Trying to cope but repeating old patterns?
I know of a child who regularly has meltdowns when asked to do something he or she does not want to do. Instead of using words, the child escalates to the point of disrupting property, slams doors, yells, and makes poor statements about his or herself. The child’s coping skill….going to sleep. Is it effective? Maybe. Can it be generalized to other settings? Unlikely. You can’t go to sleep at school if things aren’t going your way or when a teacher asks you to follow directions. “Use your coping skills,” I hear from others, time and time again. Not only have I said these very words to my own kids, but to clients, too.
What are coping skills anyway? According to UCLA, coping skills/strategies are “the behaviors, thoughts, and emotions that one uses to adjust to the changes that occur in life. Some are more effective than others depending on the stressful situation and the person employing them.” How one copes can be good for you or not so good for you.
For example, if you think to yourself, “I’ve got to take a break before I lose it” then go for a run, this can be good for you. Running releases endorphins drives out stored up muscle tension, and can benefit your body physically and mentally. The pros are that you are coping in a healthy way and are not giving into the distress you feel. On the other hand, if a person thinks that nothing will ever get better and he or she needs to release the pain, self-harming behavior, such as cutting, may occur. This, too, can also release endorphins, yet can leave permanent scarring, resulting in hospitalization, or even death. Both sets of coping skills can become habits.
What I do know is that coping strategies require practice to become a habit. Timing is important too. Being aware of what causes stress, anxiety or frustration is also important. We call these triggers, the things that “set us off.” Ignoring the signs and waiting too long before using a coping strategy can worsen the experience.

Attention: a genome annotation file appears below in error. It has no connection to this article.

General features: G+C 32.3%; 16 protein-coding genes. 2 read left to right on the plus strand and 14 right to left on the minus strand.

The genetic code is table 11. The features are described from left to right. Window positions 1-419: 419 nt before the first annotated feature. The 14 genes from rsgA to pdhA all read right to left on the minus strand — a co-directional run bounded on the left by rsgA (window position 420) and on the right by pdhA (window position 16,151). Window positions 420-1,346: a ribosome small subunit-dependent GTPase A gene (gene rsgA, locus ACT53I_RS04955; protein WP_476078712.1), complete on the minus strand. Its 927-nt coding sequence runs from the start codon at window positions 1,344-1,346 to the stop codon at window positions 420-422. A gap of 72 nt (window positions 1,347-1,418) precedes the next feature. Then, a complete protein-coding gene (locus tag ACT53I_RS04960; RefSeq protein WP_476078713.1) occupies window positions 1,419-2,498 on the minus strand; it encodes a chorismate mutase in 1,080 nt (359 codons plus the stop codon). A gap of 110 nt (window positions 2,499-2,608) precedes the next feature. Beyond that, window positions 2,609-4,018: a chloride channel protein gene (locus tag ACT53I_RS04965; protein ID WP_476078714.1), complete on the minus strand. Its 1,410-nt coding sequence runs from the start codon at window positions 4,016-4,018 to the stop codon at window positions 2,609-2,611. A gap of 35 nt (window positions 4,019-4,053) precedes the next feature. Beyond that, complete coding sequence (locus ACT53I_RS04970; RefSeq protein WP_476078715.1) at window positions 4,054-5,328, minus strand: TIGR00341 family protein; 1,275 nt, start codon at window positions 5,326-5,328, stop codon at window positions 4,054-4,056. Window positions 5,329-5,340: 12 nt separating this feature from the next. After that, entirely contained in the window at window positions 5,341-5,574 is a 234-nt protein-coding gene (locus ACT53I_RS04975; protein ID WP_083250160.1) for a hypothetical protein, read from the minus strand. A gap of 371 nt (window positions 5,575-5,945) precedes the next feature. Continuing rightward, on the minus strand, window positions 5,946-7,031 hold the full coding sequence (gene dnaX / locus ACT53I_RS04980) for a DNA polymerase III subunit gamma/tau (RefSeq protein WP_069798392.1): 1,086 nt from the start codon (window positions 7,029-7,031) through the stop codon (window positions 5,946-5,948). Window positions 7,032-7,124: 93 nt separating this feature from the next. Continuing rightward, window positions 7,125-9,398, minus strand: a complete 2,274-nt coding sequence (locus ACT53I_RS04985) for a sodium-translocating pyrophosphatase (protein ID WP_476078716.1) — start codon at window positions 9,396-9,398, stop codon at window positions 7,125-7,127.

When the intensity of one’s thoughts and emotions become too big, tantrums happen, or the individual may give into distress by self-harming. Sometimes the escalation is so quick that there isn’t time to intervene, such as in ADHD or autism, where thoughts become stuck or inflexible, quickly leading to the behavior. (It’s also important to note that in children with these conditions, the frontal lobe of the brain, responsible for self-regulation and executive functioning, is still immature, making it harder to access coping skills.)
Healthy coping skills can include:
- writing in a journal
- listening to music
- playing an instrument
- taking a shower/bath
- playing with a pet
- spending time outdoors in nature
- organizing or cleaning activities
In regards to DBT (dialectical behavior therapy), coping skills can include mindful distractions and ways to soothe yourself. They can improve the moment when you can’t make things better right away. They can help you make more informed decisions so that you are not giving into distress. For kids, parents/teacher/counselors can model and teach expected responses and practice calming skills with kids to assist them in the learning of new habits and behaviors.
Being a musician, music is meaningful to me. I sing, strum guitar, and play the piano for self-expression and to self-soothe. If I don’t do it, I miss it. It’s a release that I’ve come to require in my life for my own self-care. In addition, I walk my dog daily. It’s a time to think quietly and focus on my steps, a mindful moment. These have become habits and routines that have made my life more balanced.
If you are having trouble learning coping skills or would like to improve on the ones you have, contact me at SHCS!